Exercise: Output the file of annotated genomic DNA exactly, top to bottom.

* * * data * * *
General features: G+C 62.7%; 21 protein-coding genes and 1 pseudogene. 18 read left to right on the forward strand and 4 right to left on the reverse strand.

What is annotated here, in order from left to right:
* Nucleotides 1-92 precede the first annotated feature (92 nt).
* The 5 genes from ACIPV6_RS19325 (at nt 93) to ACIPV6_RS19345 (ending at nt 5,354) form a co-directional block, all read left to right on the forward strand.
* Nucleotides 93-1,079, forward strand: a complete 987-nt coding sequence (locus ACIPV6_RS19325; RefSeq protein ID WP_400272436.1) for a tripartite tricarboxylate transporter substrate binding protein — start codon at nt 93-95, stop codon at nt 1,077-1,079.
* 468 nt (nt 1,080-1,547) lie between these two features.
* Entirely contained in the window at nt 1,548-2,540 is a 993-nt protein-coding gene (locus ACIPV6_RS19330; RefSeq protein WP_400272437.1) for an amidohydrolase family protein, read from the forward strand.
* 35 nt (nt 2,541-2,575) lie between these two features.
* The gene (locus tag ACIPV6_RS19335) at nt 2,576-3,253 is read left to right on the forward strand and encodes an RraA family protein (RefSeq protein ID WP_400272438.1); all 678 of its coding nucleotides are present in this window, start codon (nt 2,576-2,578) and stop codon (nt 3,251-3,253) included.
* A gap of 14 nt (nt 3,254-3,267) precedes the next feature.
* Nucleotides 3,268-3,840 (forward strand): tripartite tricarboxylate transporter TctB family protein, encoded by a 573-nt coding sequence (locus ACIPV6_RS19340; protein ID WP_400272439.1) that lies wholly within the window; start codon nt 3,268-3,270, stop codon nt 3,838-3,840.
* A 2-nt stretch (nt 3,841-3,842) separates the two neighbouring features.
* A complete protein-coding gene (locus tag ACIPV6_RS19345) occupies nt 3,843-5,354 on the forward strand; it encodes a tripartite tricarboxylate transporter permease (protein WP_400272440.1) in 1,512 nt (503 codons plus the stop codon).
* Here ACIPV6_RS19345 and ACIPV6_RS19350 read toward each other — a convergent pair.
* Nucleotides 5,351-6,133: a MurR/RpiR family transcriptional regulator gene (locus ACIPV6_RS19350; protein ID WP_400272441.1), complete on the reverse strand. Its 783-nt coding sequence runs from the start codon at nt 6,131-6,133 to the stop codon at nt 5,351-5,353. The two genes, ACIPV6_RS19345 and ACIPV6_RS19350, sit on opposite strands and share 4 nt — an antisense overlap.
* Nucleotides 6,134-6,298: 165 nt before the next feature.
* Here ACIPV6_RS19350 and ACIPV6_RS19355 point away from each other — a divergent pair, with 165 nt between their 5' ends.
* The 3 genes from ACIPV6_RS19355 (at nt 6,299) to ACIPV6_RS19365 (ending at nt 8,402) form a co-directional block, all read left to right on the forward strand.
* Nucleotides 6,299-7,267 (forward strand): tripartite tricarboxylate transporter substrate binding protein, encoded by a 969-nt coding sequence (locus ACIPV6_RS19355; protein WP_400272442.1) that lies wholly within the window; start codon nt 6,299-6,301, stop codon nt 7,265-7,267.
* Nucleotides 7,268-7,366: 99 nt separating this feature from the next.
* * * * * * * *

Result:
General features: G+C 62.7%; 21 protein-coding genes and 1 pseudogene. 18 read left to right on the forward strand and 4 right to left on the reverse strand.

What is annotated here, in order from left to right:
* Nucleotides 1-92 precede the first annotated feature (92 nt).
* The 5 genes from ACIPV6_RS19325 (at nt 93) to ACIPV6_RS19345 (ending at nt 5,354) form a co-directional block, all read left to right on the forward strand.
* Nucleotides 93-1,079, forward strand: a complete 987-nt coding sequence (locus ACIPV6_RS19325; RefSeq protein ID WP_400272436.1) for a tripartite tricarboxylate transporter substrate binding protein — start codon at nt 93-95, stop codon at nt 1,077-1,079.
* 468 nt (nt 1,080-1,547) lie between these two features.
* Entirely contained in the window at nt 1,548-2,540 is a 993-nt protein-coding gene (locus ACIPV6_RS19330; RefSeq protein WP_400272437.1) for an amidohydrolase family protein, read from the forward strand.
* 35 nt (nt 2,541-2,575) lie between these two features.
* The gene (locus tag ACIPV6_RS19335) at nt 2,576-3,253 is read left to right on the forward strand and encodes an RraA family protein (RefSeq protein ID WP_400272438.1); all 678 of its coding nucleotides are present in this window, start codon (nt 2,576-2,578) and stop codon (nt 3,251-3,253) included.
* A gap of 14 nt (nt 3,254-3,267) precedes the next feature.
* Nucleotides 3,268-3,840 (forward strand): tripartite tricarboxylate transporter TctB family protein, encoded by a 573-nt coding sequence (locus ACIPV6_RS19340; protein ID WP_400272439.1) that lies wholly within the window; start codon nt 3,268-3,270, stop codon nt 3,838-3,840.
* A 2-nt stretch (nt 3,841-3,842) separates the two neighbouring features.
* A complete protein-coding gene (locus tag ACIPV6_RS19345) occupies nt 3,843-5,354 on the forward strand; it encodes a tripartite tricarboxylate transporter permease (protein WP_400272440.1) in 1,512 nt (503 codons plus the stop codon).
* Here ACIPV6_RS19345 and ACIPV6_RS19350 read toward each other — a convergent pair.
* Nucleotides 5,351-6,133: a MurR/RpiR family transcriptional regulator gene (locus ACIPV6_RS19350; protein ID WP_400272441.1), complete on the reverse strand. Its 783-nt coding sequence runs from the start codon at nt 6,131-6,133 to the stop codon at nt 5,351-5,353. The two genes, ACIPV6_RS19345 and ACIPV6_RS19350, sit on opposite strands and share 4 nt — an antisense overlap.
* Nucleotides 6,134-6,298: 165 nt before the next feature.
* Here ACIPV6_RS19350 and ACIPV6_RS19355 point away from each other — a divergent pair, with 165 nt between their 5' ends.
* The 3 genes from ACIPV6_RS19355 (at nt 6,299) to ACIPV6_RS19365 (ending at nt 8,402) form a co-directional block, all read left to right on the forward strand.
* Nucleotides 6,299-7,267 (forward strand): tripartite tricarboxylate transporter substrate binding protein, encoded by a 969-nt coding sequence (locus ACIPV6_RS19355; protein WP_400272442.1) that lies wholly within the window; start codon nt 6,299-6,301, stop codon nt 7,265-7,267.
* Nucleotides 7,268-7,366: 99 nt separating this feature from the next.